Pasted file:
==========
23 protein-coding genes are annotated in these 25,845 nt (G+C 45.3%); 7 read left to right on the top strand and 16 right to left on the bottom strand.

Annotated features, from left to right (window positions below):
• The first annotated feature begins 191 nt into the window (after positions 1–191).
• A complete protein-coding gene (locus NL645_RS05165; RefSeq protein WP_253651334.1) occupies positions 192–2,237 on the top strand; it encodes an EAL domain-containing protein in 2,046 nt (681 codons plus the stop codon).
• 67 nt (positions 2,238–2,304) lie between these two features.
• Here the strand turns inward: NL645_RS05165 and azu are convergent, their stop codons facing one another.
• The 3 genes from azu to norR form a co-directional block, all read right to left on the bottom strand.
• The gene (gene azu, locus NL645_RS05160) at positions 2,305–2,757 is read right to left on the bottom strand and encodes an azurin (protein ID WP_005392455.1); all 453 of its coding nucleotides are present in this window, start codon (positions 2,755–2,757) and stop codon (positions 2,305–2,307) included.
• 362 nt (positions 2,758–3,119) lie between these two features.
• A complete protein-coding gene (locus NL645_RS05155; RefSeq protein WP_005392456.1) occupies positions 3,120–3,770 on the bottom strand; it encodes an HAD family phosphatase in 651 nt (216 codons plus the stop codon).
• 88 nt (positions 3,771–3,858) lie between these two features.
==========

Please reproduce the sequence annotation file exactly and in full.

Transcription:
23 protein-coding genes are annotated in these 25,845 nt (G+C 45.3%); 7 read left to right on the top strand and 16 right to left on the bottom strand.

Annotated features, from left to right (window positions below):
• The first annotated feature begins 191 nt into the window (after positions 1–191).
• A complete protein-coding gene (locus NL645_RS05165; RefSeq protein WP_253651334.1) occupies positions 192–2,237 on the top strand; it encodes an EAL domain-containing protein in 2,046 nt (681 codons plus the stop codon).
• 67 nt (positions 2,238–2,304) lie between these two features.
• Here the strand turns inward: NL645_RS05165 and azu are convergent, their stop codons facing one another.
• The 3 genes from azu to norR form a co-directional block, all read right to left on the bottom strand.
• The gene (gene azu, locus NL645_RS05160) at positions 2,305–2,757 is read right to left on the bottom strand and encodes an azurin (protein ID WP_005392455.1); all 453 of its coding nucleotides are present in this window, start codon (positions 2,755–2,757) and stop codon (positions 2,305–2,307) included.
• 362 nt (positions 2,758–3,119) lie between these two features.
• A complete protein-coding gene (locus NL645_RS05155; RefSeq protein WP_005392456.1) occupies positions 3,120–3,770 on the bottom strand; it encodes an HAD family phosphatase in 651 nt (216 codons plus the stop codon).
• 88 nt (positions 3,771–3,858) lie between these two features.